Have you ever tackled any Do-It-Yourself projects? I bought a foreclosed house in 2011 and had never before done any sort of construction work on my own. But, thanks to YouTube and my new-found friends at Lowes, I was actually able to figure out quite a lot.
As an example, I was able to transform my half-bath completely, all on my own. I ripped out the toilet, the sink, the sconces, the wainscoting, and even the floor! On my own, I was able to lay cement board, install the tile floor, put in a pedestal sink, secure a new toilet, put up the light, and also painted the entire room top to bottom! Guess how much this cost me? When you think about an entire bathroom getting redone, you might assume the final bill would be at least $2,000 or more. But nope, this entire project cost me only $550 – all because I mastered the art of DIY.
Yes, DIY Can Save You Money, But is it Always the Best Option?
So sure, you can save money by doing everything yourself, but what are the drawbacks of this? First of all, your finished product might not look as nice as a contracted worker who actually knows what he's doing. Plus, you may have even done such a poor job that some of your work might need to be torn out and redone by a professional. This would be an obvious waste of time on your part, and a waste of money. You have to know your limits.
In my house, I decided to hire the professionals to refinish my floors and to patch the roof. After I watched the floor guy work at my house for a solid month with multiple sanders and finish applications, I was SO glad that I did not tackle this project myself. It probably would have taken me three months and the finished product would have looked lousy! As for the roof, this was just too important for me to mess with by myself. If rain water gets into your house, you can be left with immediate damage like floor warping or pieces of your ceiling falling down. And, in the long-term it can leave you with mold inside your walls! In my opinion, the roofing was better left to the professionals.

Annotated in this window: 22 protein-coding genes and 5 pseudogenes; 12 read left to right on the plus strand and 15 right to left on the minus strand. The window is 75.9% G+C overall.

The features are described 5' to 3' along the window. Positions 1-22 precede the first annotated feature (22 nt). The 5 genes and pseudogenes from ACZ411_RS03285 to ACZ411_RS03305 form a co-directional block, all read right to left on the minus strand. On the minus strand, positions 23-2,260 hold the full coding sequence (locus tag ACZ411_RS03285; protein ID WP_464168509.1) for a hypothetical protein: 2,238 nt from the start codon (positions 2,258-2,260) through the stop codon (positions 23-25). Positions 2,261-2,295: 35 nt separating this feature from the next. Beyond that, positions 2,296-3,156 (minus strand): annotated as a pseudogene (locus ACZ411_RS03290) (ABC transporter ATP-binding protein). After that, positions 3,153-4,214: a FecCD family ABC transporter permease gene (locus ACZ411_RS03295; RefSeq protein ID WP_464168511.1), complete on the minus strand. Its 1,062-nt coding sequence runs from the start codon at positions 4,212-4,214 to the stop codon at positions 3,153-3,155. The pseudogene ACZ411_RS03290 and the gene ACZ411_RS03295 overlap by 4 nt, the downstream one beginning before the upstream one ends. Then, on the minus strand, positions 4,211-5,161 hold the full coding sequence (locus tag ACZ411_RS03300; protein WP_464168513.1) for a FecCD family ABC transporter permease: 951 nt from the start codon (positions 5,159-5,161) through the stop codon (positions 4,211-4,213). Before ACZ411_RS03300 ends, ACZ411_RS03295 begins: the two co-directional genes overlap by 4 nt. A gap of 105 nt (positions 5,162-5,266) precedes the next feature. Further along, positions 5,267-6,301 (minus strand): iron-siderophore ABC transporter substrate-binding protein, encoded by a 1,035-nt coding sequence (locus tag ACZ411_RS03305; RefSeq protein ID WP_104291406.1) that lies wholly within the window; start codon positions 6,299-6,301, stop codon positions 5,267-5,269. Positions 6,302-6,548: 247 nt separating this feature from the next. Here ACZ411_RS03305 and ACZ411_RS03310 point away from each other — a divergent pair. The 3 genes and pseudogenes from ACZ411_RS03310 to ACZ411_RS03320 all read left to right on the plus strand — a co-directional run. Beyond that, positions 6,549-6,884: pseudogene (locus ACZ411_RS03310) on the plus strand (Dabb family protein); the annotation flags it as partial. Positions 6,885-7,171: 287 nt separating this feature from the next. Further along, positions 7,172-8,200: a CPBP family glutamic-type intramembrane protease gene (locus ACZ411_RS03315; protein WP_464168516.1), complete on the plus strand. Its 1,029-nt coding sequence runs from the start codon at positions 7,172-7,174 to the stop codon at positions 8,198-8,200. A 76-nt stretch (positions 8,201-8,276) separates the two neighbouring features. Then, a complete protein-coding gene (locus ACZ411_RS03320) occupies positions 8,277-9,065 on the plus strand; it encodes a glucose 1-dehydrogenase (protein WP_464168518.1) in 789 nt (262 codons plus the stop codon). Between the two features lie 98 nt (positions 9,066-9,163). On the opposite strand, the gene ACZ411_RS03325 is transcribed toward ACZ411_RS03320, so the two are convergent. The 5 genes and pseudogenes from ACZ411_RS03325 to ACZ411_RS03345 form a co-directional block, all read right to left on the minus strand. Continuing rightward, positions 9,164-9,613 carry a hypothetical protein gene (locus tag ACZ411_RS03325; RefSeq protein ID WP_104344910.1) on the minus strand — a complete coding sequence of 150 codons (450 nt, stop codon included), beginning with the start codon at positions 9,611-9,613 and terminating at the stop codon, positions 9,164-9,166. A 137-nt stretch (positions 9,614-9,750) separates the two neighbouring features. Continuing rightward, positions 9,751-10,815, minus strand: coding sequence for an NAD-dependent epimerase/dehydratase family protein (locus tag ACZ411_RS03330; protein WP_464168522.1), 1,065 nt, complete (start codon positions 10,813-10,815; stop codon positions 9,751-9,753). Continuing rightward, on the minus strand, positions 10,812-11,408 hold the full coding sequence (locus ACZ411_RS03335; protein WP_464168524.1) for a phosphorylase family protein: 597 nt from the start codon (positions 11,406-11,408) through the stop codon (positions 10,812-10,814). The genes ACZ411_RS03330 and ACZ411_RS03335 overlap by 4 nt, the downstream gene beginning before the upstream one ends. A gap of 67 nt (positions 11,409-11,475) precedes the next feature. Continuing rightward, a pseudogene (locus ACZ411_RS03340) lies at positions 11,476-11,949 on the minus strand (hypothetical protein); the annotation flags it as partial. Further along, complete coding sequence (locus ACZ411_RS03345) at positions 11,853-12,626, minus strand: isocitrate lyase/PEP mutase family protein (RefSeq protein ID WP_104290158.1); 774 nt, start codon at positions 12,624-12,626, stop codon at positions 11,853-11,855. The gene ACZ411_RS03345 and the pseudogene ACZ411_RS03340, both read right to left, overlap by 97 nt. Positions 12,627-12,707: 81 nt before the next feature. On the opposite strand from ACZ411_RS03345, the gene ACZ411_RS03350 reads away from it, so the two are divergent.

Money Saving vs. Time Saving
There is still one more thing to consider if you are thinking about a DIY project, “How much is your time worth?” If you earn a side income outside of your job (such as detailing cars, engine repair, or blogging), then you certainly have a cost to your time. I can write a pretty quality personal finance article for someone in 30 minutes. If they are willing to pay $20 for one of my articles (which many of them are), then my time is worth $40 per hour. So, how much money would I lose in my article writing if it took me 50 hours to remodel the bathroom? In theory, that could have been $2,000 (if I had that many articles in the backlog anyway). If I could find a guy to redo the bathroom for $1,500, then I would probably get a nicer looking bathroom in the end, and I would have a net gain from my article writing.
For those of you that do not have a side gig that earns you an income, there are still some other valuable factors that can sway your decision to DIY or not. For instance, how much is it worth to you to spend time with your family and friends? Do you have a daughter that would love to have a tea party with you, but you're often too busy because of housework that you have decided to do yourself? Maybe hiring a contractor at $80 per hour would be worth that bonding time with your daughter.
It is obviously difficult to put a price tag on relationship time, and quite honestly it's difficult to put a total value on your time even if you have a side gig (unless you have an overabundance of work that is), but at the very least you need to stop and think about the trade-offs of using your time in a DIY project vs. keeping it available for something else.
What would you rather do? DIY or hire a contractor?